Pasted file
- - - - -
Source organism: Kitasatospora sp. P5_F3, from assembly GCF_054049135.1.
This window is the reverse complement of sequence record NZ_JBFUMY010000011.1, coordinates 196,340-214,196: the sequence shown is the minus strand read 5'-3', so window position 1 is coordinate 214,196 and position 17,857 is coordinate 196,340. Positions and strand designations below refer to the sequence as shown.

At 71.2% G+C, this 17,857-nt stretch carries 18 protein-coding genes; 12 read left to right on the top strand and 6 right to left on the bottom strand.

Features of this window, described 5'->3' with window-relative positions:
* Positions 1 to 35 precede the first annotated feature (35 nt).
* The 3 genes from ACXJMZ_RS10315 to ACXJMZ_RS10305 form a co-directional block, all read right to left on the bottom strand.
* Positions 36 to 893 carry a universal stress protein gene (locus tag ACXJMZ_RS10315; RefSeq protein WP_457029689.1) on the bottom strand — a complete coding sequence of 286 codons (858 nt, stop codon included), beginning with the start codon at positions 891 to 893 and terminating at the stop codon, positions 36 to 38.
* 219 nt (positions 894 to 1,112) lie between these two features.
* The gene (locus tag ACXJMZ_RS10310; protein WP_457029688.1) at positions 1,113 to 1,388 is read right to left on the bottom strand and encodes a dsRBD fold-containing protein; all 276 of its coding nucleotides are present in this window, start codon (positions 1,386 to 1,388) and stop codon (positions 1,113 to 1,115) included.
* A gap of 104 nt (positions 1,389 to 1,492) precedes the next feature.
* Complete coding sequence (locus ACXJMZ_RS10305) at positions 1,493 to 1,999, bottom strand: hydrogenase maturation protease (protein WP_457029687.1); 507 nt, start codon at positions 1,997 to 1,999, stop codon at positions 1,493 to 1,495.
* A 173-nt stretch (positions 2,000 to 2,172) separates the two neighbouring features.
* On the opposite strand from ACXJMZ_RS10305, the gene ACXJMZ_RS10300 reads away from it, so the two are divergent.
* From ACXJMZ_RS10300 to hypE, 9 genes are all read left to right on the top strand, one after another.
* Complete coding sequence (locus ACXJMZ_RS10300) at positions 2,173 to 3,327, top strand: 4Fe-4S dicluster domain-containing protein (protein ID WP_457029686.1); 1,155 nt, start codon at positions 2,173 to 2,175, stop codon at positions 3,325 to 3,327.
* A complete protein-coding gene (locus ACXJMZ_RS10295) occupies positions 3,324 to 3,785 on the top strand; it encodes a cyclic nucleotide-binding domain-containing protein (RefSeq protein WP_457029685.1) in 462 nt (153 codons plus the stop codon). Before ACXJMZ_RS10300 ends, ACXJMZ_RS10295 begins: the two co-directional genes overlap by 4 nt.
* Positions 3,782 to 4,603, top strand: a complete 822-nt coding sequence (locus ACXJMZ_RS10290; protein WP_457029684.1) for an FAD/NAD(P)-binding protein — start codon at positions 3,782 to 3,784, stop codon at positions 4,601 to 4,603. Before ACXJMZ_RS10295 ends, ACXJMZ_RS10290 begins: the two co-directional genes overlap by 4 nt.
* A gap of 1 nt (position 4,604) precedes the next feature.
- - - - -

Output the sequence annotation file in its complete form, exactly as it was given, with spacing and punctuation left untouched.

Source organism: Kitasatospora sp. P5_F3, from assembly GCF_054049135.1.
This window is the reverse complement of sequence record NZ_JBFUMY010000011.1, coordinates 196,340-214,196: the sequence shown is the minus strand read 5'-3', so window position 1 is coordinate 214,196 and position 17,857 is coordinate 196,340. Positions and strand designations below refer to the sequence as shown.

At 71.2% G+C, this 17,857-nt stretch carries 18 protein-coding genes; 12 read left to right on the top strand and 6 right to left on the bottom strand.

Features of this window, described 5'->3' with window-relative positions:
* Positions 1 to 35 precede the first annotated feature (35 nt).
* The 3 genes from ACXJMZ_RS10315 to ACXJMZ_RS10305 form a co-directional block, all read right to left on the bottom strand.
* Positions 36 to 893 carry a universal stress protein gene (locus tag ACXJMZ_RS10315; RefSeq protein WP_457029689.1) on the bottom strand — a complete coding sequence of 286 codons (858 nt, stop codon included), beginning with the start codon at positions 891 to 893 and terminating at the stop codon, positions 36 to 38.
* 219 nt (positions 894 to 1,112) lie between these two features.
* The gene (locus tag ACXJMZ_RS10310; protein WP_457029688.1) at positions 1,113 to 1,388 is read right to left on the bottom strand and encodes a dsRBD fold-containing protein; all 276 of its coding nucleotides are present in this window, start codon (positions 1,386 to 1,388) and stop codon (positions 1,113 to 1,115) included.
* A gap of 104 nt (positions 1,389 to 1,492) precedes the next feature.
* Complete coding sequence (locus ACXJMZ_RS10305) at positions 1,493 to 1,999, bottom strand: hydrogenase maturation protease (protein WP_457029687.1); 507 nt, start codon at positions 1,997 to 1,999, stop codon at positions 1,493 to 1,495.
* A 173-nt stretch (positions 2,000 to 2,172) separates the two neighbouring features.
* On the opposite strand from ACXJMZ_RS10305, the gene ACXJMZ_RS10300 reads away from it, so the two are divergent.
* From ACXJMZ_RS10300 to hypE, 9 genes are all read left to right on the top strand, one after another.
* Complete coding sequence (locus ACXJMZ_RS10300) at positions 2,173 to 3,327, top strand: 4Fe-4S dicluster domain-containing protein (protein ID WP_457029686.1); 1,155 nt, start codon at positions 2,173 to 2,175, stop codon at positions 3,325 to 3,327.
* A complete protein-coding gene (locus ACXJMZ_RS10295) occupies positions 3,324 to 3,785 on the top strand; it encodes a cyclic nucleotide-binding domain-containing protein (RefSeq protein WP_457029685.1) in 462 nt (153 codons plus the stop codon). Before ACXJMZ_RS10300 ends, ACXJMZ_RS10295 begins: the two co-directional genes overlap by 4 nt.
* Positions 3,782 to 4,603, top strand: a complete 822-nt coding sequence (locus ACXJMZ_RS10290; protein WP_457029684.1) for an FAD/NAD(P)-binding protein — start codon at positions 3,782 to 3,784, stop codon at positions 4,601 to 4,603. Before ACXJMZ_RS10295 ends, ACXJMZ_RS10290 begins: the two co-directional genes overlap by 4 nt.
* A gap of 1 nt (position 4,604) precedes the next feature.